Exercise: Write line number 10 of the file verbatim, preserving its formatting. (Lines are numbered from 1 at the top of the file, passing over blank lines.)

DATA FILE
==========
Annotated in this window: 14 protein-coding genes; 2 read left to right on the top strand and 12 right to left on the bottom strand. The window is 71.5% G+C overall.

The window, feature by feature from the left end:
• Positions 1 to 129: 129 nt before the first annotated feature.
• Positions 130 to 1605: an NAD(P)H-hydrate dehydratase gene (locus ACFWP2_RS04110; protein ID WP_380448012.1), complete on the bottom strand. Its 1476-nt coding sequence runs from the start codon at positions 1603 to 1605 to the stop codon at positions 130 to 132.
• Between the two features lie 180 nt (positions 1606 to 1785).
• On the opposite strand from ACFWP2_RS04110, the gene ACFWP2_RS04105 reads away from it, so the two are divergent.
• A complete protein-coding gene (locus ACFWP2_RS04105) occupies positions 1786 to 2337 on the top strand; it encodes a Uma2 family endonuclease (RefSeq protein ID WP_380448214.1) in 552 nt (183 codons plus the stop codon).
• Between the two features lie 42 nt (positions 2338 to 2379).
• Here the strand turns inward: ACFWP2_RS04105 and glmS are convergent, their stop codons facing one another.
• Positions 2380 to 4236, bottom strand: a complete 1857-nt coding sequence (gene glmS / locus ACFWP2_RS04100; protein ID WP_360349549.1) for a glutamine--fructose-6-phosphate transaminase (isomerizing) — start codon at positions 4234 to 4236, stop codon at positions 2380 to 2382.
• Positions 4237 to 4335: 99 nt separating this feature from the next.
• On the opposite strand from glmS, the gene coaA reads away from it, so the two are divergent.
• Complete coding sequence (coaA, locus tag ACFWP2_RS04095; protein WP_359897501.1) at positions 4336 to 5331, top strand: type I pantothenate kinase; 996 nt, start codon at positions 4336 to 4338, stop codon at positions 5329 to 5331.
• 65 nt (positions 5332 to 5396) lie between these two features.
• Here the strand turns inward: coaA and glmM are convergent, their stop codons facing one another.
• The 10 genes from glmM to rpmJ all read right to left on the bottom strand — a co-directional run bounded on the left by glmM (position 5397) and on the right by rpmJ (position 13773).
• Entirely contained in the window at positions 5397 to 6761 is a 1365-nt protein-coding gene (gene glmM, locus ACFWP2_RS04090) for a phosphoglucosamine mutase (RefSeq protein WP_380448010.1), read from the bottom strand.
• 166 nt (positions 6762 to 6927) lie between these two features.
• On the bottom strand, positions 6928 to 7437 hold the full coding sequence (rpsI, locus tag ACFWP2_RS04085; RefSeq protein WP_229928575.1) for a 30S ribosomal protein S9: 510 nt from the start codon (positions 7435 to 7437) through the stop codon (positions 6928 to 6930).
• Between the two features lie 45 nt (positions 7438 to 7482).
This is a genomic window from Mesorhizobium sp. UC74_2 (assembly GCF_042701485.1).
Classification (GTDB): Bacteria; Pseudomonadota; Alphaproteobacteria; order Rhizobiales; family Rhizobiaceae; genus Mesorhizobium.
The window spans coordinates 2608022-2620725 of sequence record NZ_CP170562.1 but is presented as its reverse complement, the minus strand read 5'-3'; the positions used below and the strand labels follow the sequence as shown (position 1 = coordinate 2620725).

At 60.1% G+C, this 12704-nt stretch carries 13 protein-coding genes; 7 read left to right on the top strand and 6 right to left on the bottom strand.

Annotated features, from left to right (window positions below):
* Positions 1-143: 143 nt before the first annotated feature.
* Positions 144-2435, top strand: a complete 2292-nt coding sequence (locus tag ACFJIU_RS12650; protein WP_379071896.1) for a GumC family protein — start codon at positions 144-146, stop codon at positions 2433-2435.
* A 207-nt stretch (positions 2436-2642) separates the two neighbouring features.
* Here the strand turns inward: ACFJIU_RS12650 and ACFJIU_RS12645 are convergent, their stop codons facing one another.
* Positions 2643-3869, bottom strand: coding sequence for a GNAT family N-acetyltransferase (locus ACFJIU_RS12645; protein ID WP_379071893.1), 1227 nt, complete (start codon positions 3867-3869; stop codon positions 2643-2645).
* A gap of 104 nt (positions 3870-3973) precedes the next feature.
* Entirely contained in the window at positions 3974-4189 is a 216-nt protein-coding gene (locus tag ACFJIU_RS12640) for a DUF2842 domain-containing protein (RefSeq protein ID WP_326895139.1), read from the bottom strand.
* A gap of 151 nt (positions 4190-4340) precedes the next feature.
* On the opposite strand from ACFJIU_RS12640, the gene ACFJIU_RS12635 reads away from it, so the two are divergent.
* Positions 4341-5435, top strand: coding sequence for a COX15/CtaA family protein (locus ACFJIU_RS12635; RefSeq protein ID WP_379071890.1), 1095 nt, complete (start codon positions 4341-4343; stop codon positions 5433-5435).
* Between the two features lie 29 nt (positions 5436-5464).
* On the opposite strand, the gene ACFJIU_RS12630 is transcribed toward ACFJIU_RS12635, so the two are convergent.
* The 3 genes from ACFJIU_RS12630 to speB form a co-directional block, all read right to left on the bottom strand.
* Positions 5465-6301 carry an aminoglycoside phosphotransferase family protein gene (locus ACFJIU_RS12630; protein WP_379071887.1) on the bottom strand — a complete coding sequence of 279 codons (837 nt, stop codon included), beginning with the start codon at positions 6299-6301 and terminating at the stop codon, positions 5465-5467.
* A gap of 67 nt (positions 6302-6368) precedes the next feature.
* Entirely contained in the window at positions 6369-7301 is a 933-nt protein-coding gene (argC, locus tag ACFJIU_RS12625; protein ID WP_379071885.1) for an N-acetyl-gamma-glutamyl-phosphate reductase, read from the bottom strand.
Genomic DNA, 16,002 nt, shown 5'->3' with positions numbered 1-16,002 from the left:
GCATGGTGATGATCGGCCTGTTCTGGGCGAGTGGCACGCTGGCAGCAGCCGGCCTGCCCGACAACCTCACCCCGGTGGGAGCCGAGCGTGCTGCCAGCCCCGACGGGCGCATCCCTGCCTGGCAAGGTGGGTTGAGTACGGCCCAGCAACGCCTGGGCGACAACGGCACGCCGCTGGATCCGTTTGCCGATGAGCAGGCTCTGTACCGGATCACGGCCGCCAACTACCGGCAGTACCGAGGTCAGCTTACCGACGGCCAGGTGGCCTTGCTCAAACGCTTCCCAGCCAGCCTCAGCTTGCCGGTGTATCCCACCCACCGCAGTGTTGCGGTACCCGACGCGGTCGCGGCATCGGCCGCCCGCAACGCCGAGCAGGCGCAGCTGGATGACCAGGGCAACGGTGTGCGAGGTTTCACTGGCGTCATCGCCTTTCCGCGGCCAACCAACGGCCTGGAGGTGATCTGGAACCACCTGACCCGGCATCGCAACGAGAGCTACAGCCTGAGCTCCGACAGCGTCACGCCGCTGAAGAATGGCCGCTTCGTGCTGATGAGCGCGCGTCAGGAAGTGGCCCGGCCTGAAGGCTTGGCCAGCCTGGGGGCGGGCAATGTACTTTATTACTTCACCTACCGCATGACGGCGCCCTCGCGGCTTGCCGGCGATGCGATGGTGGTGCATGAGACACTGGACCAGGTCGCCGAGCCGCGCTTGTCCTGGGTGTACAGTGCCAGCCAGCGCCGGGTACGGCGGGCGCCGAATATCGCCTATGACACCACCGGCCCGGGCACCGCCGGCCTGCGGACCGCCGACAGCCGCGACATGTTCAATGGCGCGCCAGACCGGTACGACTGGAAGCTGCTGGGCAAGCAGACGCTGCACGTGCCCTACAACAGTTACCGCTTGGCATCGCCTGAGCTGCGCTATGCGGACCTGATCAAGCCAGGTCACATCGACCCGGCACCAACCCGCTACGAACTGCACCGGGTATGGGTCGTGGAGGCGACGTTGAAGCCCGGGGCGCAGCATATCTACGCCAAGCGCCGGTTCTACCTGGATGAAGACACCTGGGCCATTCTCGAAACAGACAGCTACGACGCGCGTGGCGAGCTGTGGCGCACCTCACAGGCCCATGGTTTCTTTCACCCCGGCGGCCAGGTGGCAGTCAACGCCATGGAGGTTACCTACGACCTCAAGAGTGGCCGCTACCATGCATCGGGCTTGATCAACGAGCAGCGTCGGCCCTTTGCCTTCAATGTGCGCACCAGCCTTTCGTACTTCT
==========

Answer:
• Positions 2380 to 4236, bottom strand: a complete 1857-nt coding sequence (gene glmS / locus ACFWP2_RS04100; protein ID WP_360349549.1) for a glutamine--fructose-6-phosphate transaminase (isomerizing) — start codon at positions 4234 to 4236, stop codon at positions 2380 to 2382.